My previous historical novels are all based on rigorous research of factual events. This book, while it does center around a short period in Scottish history ending shortly after the Battle of Halidon Hill, is largely fictional. I have borrowed names from the past and created some characters purely from my imagination. At the end, I’ve included a Historical Note regarding some of the events of the time.
I had many starts and stops while writing this book. In the end, it was a matter of understanding
I had to write it. Insight can come in a sudden seismic shift or gradually like the tide wearing away at the shoreline, as our subconscious grapples to replace old concepts with new ones. For me, the answers came in their own time, as so many things do.
But when the answers do come, when you meet that special ‘someone’, you just ... know. Your soul knows. Trust it.
Enjoy the journey,
N. Gemini Sasson
LONG, LONG AGO
Scotland — 1333
ot yet nineteen and already she had lost a husband. Only lately had she begun to love him.
Perhaps if she hadn’t, if she had remained strong, God would not be punishing her like this.
They had said he was a heretic. She believed them now.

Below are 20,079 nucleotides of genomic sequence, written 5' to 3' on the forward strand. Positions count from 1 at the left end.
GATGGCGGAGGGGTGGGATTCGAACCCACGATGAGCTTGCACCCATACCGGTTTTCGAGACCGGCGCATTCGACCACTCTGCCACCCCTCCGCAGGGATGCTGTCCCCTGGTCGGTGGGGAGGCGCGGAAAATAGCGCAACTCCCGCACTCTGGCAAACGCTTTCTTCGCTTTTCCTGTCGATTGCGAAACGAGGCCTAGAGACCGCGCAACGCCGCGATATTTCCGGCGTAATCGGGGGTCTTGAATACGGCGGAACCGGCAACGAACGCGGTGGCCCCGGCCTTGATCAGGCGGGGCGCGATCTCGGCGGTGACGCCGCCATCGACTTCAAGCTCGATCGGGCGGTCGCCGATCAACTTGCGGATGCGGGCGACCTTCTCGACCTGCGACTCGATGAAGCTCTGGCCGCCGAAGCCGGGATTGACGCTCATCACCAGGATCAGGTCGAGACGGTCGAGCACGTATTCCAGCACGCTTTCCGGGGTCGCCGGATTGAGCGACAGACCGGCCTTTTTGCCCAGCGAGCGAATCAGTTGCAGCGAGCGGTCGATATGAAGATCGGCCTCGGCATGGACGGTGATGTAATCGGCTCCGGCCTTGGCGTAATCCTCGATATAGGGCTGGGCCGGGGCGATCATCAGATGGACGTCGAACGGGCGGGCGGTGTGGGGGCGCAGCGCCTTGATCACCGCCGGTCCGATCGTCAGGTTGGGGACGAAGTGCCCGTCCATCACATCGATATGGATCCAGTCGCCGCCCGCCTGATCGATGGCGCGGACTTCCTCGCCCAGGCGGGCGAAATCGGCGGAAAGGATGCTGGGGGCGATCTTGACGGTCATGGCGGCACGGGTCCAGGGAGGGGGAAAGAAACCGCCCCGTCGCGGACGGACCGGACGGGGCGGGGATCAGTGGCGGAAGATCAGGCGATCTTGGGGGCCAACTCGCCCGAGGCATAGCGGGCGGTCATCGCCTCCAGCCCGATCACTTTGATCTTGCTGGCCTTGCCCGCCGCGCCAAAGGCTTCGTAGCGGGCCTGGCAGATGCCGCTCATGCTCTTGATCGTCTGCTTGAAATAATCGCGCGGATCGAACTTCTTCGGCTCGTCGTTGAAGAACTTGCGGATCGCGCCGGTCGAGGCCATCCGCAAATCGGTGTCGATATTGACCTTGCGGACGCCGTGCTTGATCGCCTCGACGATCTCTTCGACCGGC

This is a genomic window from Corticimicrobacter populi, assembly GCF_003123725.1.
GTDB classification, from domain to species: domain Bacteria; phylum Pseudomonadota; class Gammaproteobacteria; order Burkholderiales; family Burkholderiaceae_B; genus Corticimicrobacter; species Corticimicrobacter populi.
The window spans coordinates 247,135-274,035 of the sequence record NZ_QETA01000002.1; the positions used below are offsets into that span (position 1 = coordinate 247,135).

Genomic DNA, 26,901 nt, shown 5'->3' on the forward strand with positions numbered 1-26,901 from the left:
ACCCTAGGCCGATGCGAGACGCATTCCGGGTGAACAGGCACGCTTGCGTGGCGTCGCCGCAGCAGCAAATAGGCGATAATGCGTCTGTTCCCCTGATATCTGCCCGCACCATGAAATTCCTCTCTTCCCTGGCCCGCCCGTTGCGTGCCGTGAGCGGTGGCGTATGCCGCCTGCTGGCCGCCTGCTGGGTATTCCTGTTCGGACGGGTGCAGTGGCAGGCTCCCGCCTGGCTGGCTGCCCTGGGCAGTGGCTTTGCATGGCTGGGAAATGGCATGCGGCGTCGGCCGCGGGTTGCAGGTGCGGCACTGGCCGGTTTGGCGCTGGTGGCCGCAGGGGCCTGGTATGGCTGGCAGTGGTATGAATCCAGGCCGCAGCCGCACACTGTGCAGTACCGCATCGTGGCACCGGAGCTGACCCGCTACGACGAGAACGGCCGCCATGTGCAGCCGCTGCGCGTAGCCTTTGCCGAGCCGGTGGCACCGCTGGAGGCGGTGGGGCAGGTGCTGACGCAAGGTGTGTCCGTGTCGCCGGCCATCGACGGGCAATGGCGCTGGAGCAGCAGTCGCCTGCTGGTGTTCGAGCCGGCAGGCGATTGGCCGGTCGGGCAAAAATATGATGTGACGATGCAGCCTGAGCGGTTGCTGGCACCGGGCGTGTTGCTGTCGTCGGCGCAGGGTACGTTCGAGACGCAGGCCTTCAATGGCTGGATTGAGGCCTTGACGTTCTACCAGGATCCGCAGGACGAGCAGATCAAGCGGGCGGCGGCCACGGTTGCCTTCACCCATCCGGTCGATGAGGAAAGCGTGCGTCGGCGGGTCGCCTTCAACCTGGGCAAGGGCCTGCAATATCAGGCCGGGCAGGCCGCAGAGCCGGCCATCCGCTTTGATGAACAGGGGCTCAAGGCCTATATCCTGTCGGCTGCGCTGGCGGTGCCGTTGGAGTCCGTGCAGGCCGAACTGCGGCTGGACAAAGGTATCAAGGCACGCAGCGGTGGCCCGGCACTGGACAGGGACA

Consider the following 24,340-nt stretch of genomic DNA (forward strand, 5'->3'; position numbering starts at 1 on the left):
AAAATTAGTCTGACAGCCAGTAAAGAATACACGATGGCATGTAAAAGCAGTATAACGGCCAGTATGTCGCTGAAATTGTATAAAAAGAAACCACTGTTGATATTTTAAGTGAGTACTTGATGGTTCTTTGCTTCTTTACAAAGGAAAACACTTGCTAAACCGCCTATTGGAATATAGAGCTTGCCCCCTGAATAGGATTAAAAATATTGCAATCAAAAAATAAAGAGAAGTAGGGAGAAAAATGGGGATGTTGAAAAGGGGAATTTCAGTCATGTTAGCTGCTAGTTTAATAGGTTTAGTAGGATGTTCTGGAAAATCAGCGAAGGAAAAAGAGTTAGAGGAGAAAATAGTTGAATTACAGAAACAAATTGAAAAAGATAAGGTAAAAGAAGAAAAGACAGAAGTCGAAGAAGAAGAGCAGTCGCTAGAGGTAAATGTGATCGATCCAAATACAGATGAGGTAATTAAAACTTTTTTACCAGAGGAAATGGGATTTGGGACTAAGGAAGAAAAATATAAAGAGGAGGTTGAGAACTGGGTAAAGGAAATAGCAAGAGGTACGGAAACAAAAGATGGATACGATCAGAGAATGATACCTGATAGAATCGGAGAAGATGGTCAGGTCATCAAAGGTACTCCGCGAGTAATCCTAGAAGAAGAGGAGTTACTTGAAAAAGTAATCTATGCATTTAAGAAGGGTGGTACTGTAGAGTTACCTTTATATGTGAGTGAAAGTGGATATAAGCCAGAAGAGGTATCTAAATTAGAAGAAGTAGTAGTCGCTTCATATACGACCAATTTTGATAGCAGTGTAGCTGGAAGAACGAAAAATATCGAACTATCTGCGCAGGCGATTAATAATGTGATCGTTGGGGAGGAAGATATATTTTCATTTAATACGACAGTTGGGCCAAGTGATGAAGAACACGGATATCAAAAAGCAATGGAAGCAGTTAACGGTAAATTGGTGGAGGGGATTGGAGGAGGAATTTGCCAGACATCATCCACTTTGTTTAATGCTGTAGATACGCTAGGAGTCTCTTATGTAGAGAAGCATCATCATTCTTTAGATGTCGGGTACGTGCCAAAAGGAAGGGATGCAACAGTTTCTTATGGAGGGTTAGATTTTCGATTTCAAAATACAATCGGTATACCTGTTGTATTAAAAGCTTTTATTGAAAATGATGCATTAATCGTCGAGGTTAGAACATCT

The cold of the chapel room flagstones seeped into her flesh, chilling her to the bone, even though it was still summer. How long she had lain by the altar she did not know. All she was certain of was that the sun had set many hours ago; its light had been intrusive and she was glad to see it gone.
She welcomed the night. Embraced the stillness. Immersed herself in the nothingness. Somehow, the darkness seemed more familiar, more ... protective. Like a burial shroud.
Grief filled her, consumed her. Throughout the corridors, the sounds of keening echoed, although it brought her no solace to know she was not alone in her loss.
Her heart was as hollow as a tomb robbed of its corpse. She could never love again. Why, then, even live?
She stared past her outspread fingers. A threadlike shadow caught her eye, small and nimble. The spider scampered toward her, but she did not move, could not. Her strength had fled along with her hope.
The spider skittered across a patch of sunlight, paused, and then retreated into the shadows.
. Was it dawn already?